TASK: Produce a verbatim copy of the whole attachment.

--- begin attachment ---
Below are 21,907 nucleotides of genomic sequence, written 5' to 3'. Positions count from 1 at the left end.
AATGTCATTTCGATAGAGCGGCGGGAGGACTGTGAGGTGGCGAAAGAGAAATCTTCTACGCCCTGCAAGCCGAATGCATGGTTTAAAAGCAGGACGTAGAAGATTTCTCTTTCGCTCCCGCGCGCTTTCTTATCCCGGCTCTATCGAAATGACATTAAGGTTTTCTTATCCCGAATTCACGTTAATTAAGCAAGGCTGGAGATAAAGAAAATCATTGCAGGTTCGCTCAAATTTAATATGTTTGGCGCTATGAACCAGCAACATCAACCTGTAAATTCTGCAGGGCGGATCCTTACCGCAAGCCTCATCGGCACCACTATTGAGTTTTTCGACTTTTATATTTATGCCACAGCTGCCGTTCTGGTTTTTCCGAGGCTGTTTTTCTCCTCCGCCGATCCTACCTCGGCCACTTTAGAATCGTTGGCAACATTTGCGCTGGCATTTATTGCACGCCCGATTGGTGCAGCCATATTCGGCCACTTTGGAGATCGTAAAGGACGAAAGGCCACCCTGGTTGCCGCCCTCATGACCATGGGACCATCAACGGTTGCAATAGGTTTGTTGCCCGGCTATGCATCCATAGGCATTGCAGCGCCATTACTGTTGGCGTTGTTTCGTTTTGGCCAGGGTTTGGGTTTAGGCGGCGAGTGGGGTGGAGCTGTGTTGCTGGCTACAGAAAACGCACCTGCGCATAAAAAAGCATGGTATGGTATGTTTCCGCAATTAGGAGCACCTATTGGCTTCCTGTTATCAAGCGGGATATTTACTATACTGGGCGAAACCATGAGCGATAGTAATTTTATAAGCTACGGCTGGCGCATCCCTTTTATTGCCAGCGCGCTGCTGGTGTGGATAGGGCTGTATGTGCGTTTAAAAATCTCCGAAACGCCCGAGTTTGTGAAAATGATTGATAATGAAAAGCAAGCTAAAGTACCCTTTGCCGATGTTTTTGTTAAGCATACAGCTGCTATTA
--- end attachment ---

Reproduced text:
Below are 21,907 nucleotides of genomic sequence, written 5' to 3'. Positions count from 1 at the left end.
AATGTCATTTCGATAGAGCGGCGGGAGGACTGTGAGGTGGCGAAAGAGAAATCTTCTACGCCCTGCAAGCCGAATGCATGGTTTAAAAGCAGGACGTAGAAGATTTCTCTTTCGCTCCCGCGCGCTTTCTTATCCCGGCTCTATCGAAATGACATTAAGGTTTTCTTATCCCGAATTCACGTTAATTAAGCAAGGCTGGAGATAAAGAAAATCATTGCAGGTTCGCTCAAATTTAATATGTTTGGCGCTATGAACCAGCAACATCAACCTGTAAATTCTGCAGGGCGGATCCTTACCGCAAGCCTCATCGGCACCACTATTGAGTTTTTCGACTTTTATATTTATGCCACAGCTGCCGTTCTGGTTTTTCCGAGGCTGTTTTTCTCCTCCGCCGATCCTACCTCGGCCACTTTAGAATCGTTGGCAACATTTGCGCTGGCATTTATTGCACGCCCGATTGGTGCAGCCATATTCGGCCACTTTGGAGATCGTAAAGGACGAAAGGCCACCCTGGTTGCCGCCCTCATGACCATGGGACCATCAACGGTTGCAATAGGTTTGTTGCCCGGCTATGCATCCATAGGCATTGCAGCGCCATTACTGTTGGCGTTGTTTCGTTTTGGCCAGGGTTTGGGTTTAGGCGGCGAGTGGGGTGGAGCTGTGTTGCTGGCTACAGAAAACGCACCTGCGCATAAAAAAGCATGGTATGGTATGTTTCCGCAATTAGGAGCACCTATTGGCTTCCTGTTATCAAGCGGGATATTTACTATACTGGGCGAAACCATGAGCGATAGTAATTTTATAAGCTACGGCTGGCGCATCCCTTTTATTGCCAGCGCGCTGCTGGTGTGGATAGGGCTGTATGTGCGTTTAAAAATCTCCGAAACGCCCGAGTTTGTGAAAATGATTGATAATGAAAAGCAAGCTAAAGTACCCTTTGCCGATGTTTTTGTTAAGCATACAGCTGCTATTA